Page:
Photo by Misty Keasler
En español | After retiring from his job as an auditor with the federal government, Lupe Gonzalez knew he still wanted to do something that would use his analytical skills.
In 2003, Gonzalez started volunteering as an AARP Foundation Tax-Aide counselor in Arlington.
"I get everyone from college students to 80-year-olds. I volunteer because these people can't afford to go anywhere else," he said. "I plan to keep volunteering until I just can't do it anymore."
Gonzalez, 68, is one of more than 2,200 Tax-Aide volunteers in Texas who work out of more than 300 sites in places such as libraries, community centers and senior centers. Last year, Tax-Aide volunteers helped nearly 160,000 Texans file their returns.
Begun in 1968, Tax-Aide is a nationwide program provided in cooperation with the IRS. Today, over 35,000 trained volunteers nationwide help more than 2.5 million taxpayers file their taxes annually. Tax-Aide's target audience is low- and moderate-income people 60 and older, but it is open to everyone.
"It's a needed service because the IRS is going towards electronic filing, and a lot of the people who come to us don't have access to computers," said Ron Craig, the regional volunteer coordinator for the program in Texas, Colorado and New Mexico. "We are their access."
Increase in Hispanic clients
Craig said he has seen an increase in the number of Hispanics using the Tax-Aide service, but there are no specific figures because the program doesn't ask for the ethnicity of the taxpayer. Hispanics are the largest minority in Texas, with 38 percent of the state's 25.1 million residents. African Americans make up about 12 percent.
"We do have a push to recruit volunteers from the minority population," Craig said.
David Baltimore, a Tax-Aide coordinator responsible for 72 of the state's 254 counties, said the program has had some difficulty recruiting bilingual volunteers.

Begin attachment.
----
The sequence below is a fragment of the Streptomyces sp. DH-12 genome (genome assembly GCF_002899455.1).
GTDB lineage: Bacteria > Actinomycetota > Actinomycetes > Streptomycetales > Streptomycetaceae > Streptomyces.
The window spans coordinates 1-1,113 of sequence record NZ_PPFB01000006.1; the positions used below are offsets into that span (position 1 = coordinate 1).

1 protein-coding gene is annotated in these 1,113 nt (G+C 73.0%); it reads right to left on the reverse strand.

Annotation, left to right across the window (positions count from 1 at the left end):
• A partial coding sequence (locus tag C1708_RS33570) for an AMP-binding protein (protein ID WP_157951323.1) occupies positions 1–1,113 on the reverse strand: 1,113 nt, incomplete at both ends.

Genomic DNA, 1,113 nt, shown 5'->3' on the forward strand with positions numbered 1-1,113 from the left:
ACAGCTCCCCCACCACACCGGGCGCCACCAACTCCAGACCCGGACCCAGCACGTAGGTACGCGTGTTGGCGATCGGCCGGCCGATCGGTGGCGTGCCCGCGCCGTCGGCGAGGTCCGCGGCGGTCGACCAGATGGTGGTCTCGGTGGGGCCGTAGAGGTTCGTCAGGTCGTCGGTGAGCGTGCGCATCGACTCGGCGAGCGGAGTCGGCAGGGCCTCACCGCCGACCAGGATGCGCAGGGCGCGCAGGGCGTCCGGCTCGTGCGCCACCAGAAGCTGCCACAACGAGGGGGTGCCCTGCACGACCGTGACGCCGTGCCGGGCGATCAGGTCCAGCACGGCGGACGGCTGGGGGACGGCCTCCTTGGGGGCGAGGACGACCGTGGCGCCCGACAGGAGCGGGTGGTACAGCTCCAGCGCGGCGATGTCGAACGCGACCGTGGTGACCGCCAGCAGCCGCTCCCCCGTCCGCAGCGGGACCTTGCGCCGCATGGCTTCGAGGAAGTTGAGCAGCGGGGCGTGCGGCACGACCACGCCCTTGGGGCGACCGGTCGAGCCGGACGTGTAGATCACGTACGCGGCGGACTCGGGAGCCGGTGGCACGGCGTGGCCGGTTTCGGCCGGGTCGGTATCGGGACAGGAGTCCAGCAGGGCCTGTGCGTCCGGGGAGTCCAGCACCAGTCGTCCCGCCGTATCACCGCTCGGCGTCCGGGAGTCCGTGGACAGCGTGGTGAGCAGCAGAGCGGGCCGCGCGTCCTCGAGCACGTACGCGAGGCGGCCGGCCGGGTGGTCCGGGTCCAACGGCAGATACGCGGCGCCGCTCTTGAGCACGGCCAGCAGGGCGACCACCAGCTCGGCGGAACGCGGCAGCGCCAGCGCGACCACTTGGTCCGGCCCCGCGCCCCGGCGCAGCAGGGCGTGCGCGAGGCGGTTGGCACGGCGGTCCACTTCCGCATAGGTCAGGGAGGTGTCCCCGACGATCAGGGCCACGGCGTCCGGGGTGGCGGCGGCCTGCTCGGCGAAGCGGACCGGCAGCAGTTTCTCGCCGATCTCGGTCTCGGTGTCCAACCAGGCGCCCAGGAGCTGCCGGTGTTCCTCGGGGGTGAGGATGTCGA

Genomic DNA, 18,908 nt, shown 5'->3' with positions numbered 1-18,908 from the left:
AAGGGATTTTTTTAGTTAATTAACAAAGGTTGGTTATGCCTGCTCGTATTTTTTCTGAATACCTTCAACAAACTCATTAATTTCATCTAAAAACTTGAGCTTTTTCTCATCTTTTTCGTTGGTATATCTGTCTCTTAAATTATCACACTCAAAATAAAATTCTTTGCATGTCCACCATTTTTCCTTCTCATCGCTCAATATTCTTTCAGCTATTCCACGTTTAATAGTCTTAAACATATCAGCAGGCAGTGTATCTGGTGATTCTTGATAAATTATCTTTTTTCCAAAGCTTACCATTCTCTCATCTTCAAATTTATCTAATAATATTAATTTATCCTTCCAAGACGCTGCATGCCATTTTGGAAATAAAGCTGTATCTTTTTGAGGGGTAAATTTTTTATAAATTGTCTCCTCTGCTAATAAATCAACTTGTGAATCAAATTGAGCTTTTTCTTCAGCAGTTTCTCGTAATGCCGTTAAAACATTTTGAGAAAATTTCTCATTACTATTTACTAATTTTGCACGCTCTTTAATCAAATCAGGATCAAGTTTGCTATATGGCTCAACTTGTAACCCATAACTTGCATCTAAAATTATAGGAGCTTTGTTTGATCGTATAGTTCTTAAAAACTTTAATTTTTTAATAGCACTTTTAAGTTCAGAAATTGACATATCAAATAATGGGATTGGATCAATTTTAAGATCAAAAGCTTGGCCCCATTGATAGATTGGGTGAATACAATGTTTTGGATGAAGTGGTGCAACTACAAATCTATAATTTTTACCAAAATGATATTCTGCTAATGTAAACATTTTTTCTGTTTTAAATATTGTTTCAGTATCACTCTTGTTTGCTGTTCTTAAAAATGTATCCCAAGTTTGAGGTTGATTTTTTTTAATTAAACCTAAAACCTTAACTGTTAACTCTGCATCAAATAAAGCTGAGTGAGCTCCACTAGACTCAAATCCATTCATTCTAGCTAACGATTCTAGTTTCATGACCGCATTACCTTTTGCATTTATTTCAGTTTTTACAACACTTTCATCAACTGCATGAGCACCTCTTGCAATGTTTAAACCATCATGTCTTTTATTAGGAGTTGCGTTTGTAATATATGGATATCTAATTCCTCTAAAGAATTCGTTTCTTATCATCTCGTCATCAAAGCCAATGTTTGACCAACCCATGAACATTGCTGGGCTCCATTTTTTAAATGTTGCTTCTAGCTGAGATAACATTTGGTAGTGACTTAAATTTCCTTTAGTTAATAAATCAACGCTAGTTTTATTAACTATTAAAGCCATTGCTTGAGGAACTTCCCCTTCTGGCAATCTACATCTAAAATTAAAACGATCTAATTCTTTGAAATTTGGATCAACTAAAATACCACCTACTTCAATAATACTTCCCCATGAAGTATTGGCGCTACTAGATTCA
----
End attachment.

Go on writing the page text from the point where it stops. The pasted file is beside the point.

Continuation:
"When dealing with sensitive financial information, Spanish-speaking clients might prefer to have a volunteer who can speak directly to them, instead of having to communicate through a translator," Baltimore said.
Gonzalez volunteers twice a week at a site in a library. "Many times I'll get the people who only speak Spanish, because I'm fluent in the language. I know they feel comfortable with me, especially because we're dealing with financial information."
Gonzalez said those seeking help should bring their 1099 and W-2 forms, plus copies of important receipts and a copy of last year's tax return. Taxpayers receive assistance on a first-come, first-served basis.
Bobbie Drennan, 83, of Grapevine, has been using the AARP Tax-Aide program since the mid-1990s.
"I've always trusted them and have never had any problems. The volunteers are very knowledgeable, and they're prompt in getting me in to get my taxes done," she said.
Training begins in January
Volunteers don't need any specific qualifications, except basic computer skills, nor do they need to be AARP members. Volunteers don't have to have experience doing taxes but must be interested in helping people, Baltimore said. Volunteer tax counselors get a week of free training online and in the classroom. They must pass an IRS certification test that covers their knowledge of tax laws. Volunteers only prepare forms such as the 1040, 1040-A and 1040-EZ.
Anyone interested in volunteering must apply by Jan. 1. Volunteers can apply online or they can call toll-free 1-888-687-2277 (English) or 1-877-627-3350 (Spanish). Volunteers train in January and work from February to mid-April.
"I call it the smileage program, because that's how we get paid — in smiles," Baltimore said.
Also of interest: Find an AARP Foundation Tax-Aide location. >>
Rebecca Aguilar is a freelance writer living in Dallas.
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